In addition to, or instead of, having your own biological child, you and your partner may want to adopt a child. Adoption is a court procedure by which an adult legally becomes the parent of someone who is not his or her biological child. Adoption creates a parent-child relationship recognized for all purposes—including child support obligations, inheritance rights, and custody. The birthparents' legal relationship to the child is terminated, unless the adoption is a stepparent or a so-called "second-parent" adoption, in which case only one parent without custody loses parental rights.
If an unmarried couple jointly adopts a child, or if one partner legally adopts the biological child of the other, both parents are legal parents. This means both have equal legal responsibilities to raise and support the child. If the couple separates, each has the right to petition a court for custody of (or visitation with) the child, and each has an obligation to provide child support.
Adoption is primarily governed by state law. As a general rule, any adult who is found to be a "fit parent" may adopt a child as long as the child is free for adoption, meaning that appropriate consents have been given. It is legal for single people to adopt children in many states. Unmarried couples may adopt jointly, and unmarried people may adopt through a procedure known as a single-parent adoption.
Adoption agencies are allowed to create their own rules about who can adopt and under what circumstances, as long as they don't run afoul of state law. While there are often no specific legal prohibitions against unmarried couples adopting children, you may find that adoption agencies are biased against unmarried couples, or make it more difficult for unmarried couples to adopt. You should be prepared to explain why you haven't married and to make a good case for your fitness as a parent. In general, you should expect to do extra work to prove that your home is a stable and healthy environment for raising children. A local social service agency will conduct a home study and interview both partners and then report to the court, which must approve adoptions. You may have a longer wait for a child, or you may have to broaden your ideas about the age and type of child you want to adopt.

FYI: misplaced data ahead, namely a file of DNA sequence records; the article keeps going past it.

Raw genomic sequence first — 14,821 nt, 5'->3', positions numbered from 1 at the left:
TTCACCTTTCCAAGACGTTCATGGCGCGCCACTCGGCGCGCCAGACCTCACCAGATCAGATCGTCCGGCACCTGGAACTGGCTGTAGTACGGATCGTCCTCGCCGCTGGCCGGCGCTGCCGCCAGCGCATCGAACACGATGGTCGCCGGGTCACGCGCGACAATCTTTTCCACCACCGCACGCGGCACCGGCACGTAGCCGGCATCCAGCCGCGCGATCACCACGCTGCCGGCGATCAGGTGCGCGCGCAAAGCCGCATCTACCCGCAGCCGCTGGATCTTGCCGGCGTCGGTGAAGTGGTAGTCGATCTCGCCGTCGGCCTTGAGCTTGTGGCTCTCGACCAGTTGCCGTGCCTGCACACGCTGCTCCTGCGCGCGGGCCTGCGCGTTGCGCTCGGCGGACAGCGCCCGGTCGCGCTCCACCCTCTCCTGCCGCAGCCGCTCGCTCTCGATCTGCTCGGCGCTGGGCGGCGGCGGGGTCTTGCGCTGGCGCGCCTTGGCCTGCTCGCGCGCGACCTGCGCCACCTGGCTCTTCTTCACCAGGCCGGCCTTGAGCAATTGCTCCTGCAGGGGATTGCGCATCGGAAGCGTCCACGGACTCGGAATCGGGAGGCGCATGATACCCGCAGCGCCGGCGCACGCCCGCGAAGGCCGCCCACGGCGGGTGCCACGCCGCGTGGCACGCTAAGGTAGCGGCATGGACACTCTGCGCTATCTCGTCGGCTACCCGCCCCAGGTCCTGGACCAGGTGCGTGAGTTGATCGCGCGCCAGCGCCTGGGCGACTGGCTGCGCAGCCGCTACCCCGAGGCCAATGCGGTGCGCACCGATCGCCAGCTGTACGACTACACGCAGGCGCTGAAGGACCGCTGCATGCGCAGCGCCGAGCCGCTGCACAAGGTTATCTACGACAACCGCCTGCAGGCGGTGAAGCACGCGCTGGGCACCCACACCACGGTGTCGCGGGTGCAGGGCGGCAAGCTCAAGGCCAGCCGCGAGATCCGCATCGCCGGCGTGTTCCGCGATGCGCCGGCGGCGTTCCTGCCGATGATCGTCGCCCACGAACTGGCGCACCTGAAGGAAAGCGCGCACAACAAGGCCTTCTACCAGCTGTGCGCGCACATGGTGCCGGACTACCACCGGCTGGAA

In a stepparent adoption, a parent marries someone other than his or her child's other parent, and the new spouse adopts the child. When the adopting couple is married, the adoption is usually readily approved. These adoptions usually don't cost much and may not require a home study by a social worker. The equivalent process for unmarried couples is called "second-parent adoption." When the adopting couple is unmarried, the cost may be higher and a social worker home study is almost always required. In addition, a number of states still frown upon second-parent adoptions when the couple is unmarried. If you are considering one of these adoptions, you'd be wise to consult with a local family law attorney to get an evaluation of your rights. Keep in mind that if you don't adopt your partner's biological child, you risk losing access to the child if you and your partner separate.
A child cannot be adopted without the consent of both parents, unless one parent has failed to establish a parent-child relationship with the child or has abandoned the child.
If the noncustodial parent is the father, the social service agency will determine whether his consent is needed before a stepparent or second-parent adoption can take place. A father who signs a paternity statement, provides support (if he can), and maintains a relationship with his child, can probably prevent the child from being adopted by someone else. In addition—especially if the child is a baby and the father has had little opportunity to support or visit the child—or has been prevented from doing so by the mother—he may be able to prevent the stepparent or second-parent adoption and petition the court to obtain visitation.
If the noncustodial parent is the mother, the social service agency will have to obtain her consent or recommend that her parental rights be terminated. Unmarried mothers without custody must pay support if they can and visit the child—or face losing the child to a stepparent or second-parent adoption.
Remember, once a person does formally adopt a child, that person has all the legal rights and responsibilities of a biological parent, whether the adopting parent is a partner who legally adopts the biological child of an unmarried partner or part of an unmarried couple that jointly adopts a child.
For an overview of legal issues involving adoptions, including different options, such as agency and private adoptions, see the Adoption topic on Nolo's website.
Get a good family law attorney if you want to adopt. Social service and government agencies often discriminate against unmarried couples, and adoption proceedings can often be complex (particularly if it's a private adoption), so you'll need to get some legal advice before you and your partner try to adopt. For a list of local family law attorneys, see Nolo's Lawyer Directory.